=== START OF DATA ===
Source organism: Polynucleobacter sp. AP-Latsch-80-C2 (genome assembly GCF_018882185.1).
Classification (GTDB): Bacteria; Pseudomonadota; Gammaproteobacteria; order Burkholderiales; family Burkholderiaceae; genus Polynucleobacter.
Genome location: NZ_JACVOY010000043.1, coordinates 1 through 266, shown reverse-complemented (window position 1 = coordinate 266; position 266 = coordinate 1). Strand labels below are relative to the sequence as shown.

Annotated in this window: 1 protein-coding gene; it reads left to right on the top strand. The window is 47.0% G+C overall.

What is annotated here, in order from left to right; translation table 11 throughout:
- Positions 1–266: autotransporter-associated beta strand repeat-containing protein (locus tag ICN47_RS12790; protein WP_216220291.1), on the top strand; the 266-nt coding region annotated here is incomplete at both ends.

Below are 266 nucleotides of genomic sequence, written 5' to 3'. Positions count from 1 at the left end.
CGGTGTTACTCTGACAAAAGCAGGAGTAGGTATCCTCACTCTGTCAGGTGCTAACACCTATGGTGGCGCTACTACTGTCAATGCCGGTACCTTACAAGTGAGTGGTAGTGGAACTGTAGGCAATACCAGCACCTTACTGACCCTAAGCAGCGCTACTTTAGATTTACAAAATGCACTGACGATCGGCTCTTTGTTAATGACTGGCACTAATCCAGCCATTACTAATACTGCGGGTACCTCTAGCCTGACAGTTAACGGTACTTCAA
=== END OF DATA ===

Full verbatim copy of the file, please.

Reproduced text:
Source organism: Polynucleobacter sp. AP-Latsch-80-C2 (genome assembly GCF_018882185.1).
Classification (GTDB): Bacteria; Pseudomonadota; Gammaproteobacteria; order Burkholderiales; family Burkholderiaceae; genus Polynucleobacter.
Genome location: NZ_JACVOY010000043.1, coordinates 1 through 266, shown reverse-complemented (window position 1 = coordinate 266; position 266 = coordinate 1). Strand labels below are relative to the sequence as shown.

Annotated in this window: 1 protein-coding gene; it reads left to right on the top strand. The window is 47.0% G+C overall.

What is annotated here, in order from left to right; translation table 11 throughout:
- Positions 1–266: autotransporter-associated beta strand repeat-containing protein (locus tag ICN47_RS12790; protein WP_216220291.1), on the top strand; the 266-nt coding region annotated here is incomplete at both ends.

Below are 266 nucleotides of genomic sequence, written 5' to 3'. Positions count from 1 at the left end.
CGGTGTTACTCTGACAAAAGCAGGAGTAGGTATCCTCACTCTGTCAGGTGCTAACACCTATGGTGGCGCTACTACTGTCAATGCCGGTACCTTACAAGTGAGTGGTAGTGGAACTGTAGGCAATACCAGCACCTTACTGACCCTAAGCAGCGCTACTTTAGATTTACAAAATGCACTGACGATCGGCTCTTTGTTAATGACTGGCACTAATCCAGCCATTACTAATACTGCGGGTACCTCTAGCCTGACAGTTAACGGTACTTCAA